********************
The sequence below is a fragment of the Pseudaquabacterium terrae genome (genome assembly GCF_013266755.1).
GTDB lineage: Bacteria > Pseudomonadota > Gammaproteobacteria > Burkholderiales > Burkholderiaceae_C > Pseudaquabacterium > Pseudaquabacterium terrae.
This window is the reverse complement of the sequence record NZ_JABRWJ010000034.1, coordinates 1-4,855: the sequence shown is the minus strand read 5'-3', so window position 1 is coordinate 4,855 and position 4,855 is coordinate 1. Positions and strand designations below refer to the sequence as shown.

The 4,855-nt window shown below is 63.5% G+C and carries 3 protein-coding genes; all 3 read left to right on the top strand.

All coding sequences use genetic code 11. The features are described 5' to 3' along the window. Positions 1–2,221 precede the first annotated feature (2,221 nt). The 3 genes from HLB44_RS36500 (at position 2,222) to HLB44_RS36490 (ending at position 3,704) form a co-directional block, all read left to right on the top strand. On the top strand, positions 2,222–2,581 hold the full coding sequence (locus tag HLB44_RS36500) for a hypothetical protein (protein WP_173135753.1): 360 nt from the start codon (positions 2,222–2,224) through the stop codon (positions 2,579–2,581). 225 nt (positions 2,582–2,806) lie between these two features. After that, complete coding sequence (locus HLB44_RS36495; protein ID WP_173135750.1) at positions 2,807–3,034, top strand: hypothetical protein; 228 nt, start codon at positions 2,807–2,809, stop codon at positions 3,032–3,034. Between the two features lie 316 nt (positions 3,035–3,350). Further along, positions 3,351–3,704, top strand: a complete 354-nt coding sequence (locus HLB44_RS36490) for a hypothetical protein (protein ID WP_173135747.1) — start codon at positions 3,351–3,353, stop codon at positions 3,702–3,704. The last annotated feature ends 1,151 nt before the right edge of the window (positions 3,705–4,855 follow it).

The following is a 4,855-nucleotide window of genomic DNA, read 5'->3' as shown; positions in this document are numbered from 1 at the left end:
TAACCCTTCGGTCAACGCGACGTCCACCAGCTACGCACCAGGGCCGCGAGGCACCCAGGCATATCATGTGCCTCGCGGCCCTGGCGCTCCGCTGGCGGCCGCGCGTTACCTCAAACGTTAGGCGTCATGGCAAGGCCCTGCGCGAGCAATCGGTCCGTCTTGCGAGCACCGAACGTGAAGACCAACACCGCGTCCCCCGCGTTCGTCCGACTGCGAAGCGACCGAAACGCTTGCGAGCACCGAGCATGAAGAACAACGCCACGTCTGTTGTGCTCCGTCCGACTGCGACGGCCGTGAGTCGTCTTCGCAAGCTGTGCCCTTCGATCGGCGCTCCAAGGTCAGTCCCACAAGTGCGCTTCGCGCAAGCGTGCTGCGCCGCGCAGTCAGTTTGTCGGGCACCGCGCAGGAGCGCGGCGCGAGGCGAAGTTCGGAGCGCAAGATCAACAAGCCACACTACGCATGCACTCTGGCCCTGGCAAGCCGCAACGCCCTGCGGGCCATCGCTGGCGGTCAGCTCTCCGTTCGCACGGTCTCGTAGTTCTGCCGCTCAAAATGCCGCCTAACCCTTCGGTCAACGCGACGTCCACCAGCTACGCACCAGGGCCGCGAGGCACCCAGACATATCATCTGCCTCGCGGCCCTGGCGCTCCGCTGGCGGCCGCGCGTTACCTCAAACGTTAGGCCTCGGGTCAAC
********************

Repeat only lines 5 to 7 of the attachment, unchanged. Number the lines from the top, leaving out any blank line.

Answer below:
All coding sequences use genetic code 11. The features are described 5' to 3' along the window. Positions 1–2,221 precede the first annotated feature (2,221 nt). The 3 genes from HLB44_RS36500 (at position 2,222) to HLB44_RS36490 (ending at position 3,704) form a co-directional block, all read left to right on the top strand. On the top strand, positions 2,222–2,581 hold the full coding sequence (locus tag HLB44_RS36500) for a hypothetical protein (protein WP_173135753.1): 360 nt from the start codon (positions 2,222–2,224) through the stop codon (positions 2,579–2,581). 225 nt (positions 2,582–2,806) lie between these two features. After that, complete coding sequence (locus HLB44_RS36495; protein ID WP_173135750.1) at positions 2,807–3,034, top strand: hypothetical protein; 228 nt, start codon at positions 2,807–2,809, stop codon at positions 3,032–3,034. Between the two features lie 316 nt (positions 3,035–3,350). Further along, positions 3,351–3,704, top strand: a complete 354-nt coding sequence (locus HLB44_RS36490) for a hypothetical protein (protein ID WP_173135747.1) — start codon at positions 3,351–3,353, stop codon at positions 3,702–3,704. The last annotated feature ends 1,151 nt before the right edge of the window (positions 3,705–4,855 follow it).

The following is a 4,855-nucleotide window of genomic DNA, read 5'->3' as shown; positions in this document are numbered from 1 at the left end:
TAACCCTTCGGTCAACGCGACGTCCACCAGCTACGCACCAGGGCCGCGAGGCACCCAGGCATATCATGTGCCTCGCGGCCCTGGCGCTCCGCTGGCGGCCGCGCGTTACCTCAAACGTTAGGCGTCATGGCAAGGCCCTGCGCGAGCAATCGGTCCGTCTTGCGAGCACCGAACGTGAAGACCAACACCGCGTCCCCCGCGTTCGTCCGACTGCGAAGCGACCGAAACGCTTGCGAGCACCGAGCATGAAGAACAACGCCACGTCTGTTGTGCTCCGTCCGACTGCGACGGCCGTGAGTCGTCTTCGCAAGCTGTGCCCTTCGATCGGCGCTCCAAGGTCAGTCCCACAAGTGCGCTTCGCGCAAGCGTGCTGCGCCGCGCAGTCAGTTTGTCGGGCACCGCGCAGGAGCGCGGCGCGAGGCGAAGTTCGGAGCGCAAGATCAACAAGCCACACTACGCATGCACTCTGGCCCTGGCAAGCCGCAACGCCCTGCGGGCCATCGCTGGCGGTCAGCTCTCCGTTCGCACGGTCTCGTAGTTCTGCCGCTCAAAATGCCGCCTAACCCTTCGGTCAACGCGACGTCCACCAGCTACGCACCAGGGCCGCGAGGCACCCAGACATATCATCTGCCTCGCGGCCCTGGCGCTCCGCTGGCGGCCGCGCGTTACCTCAAACGTTAGGCCTCGGGTCAAC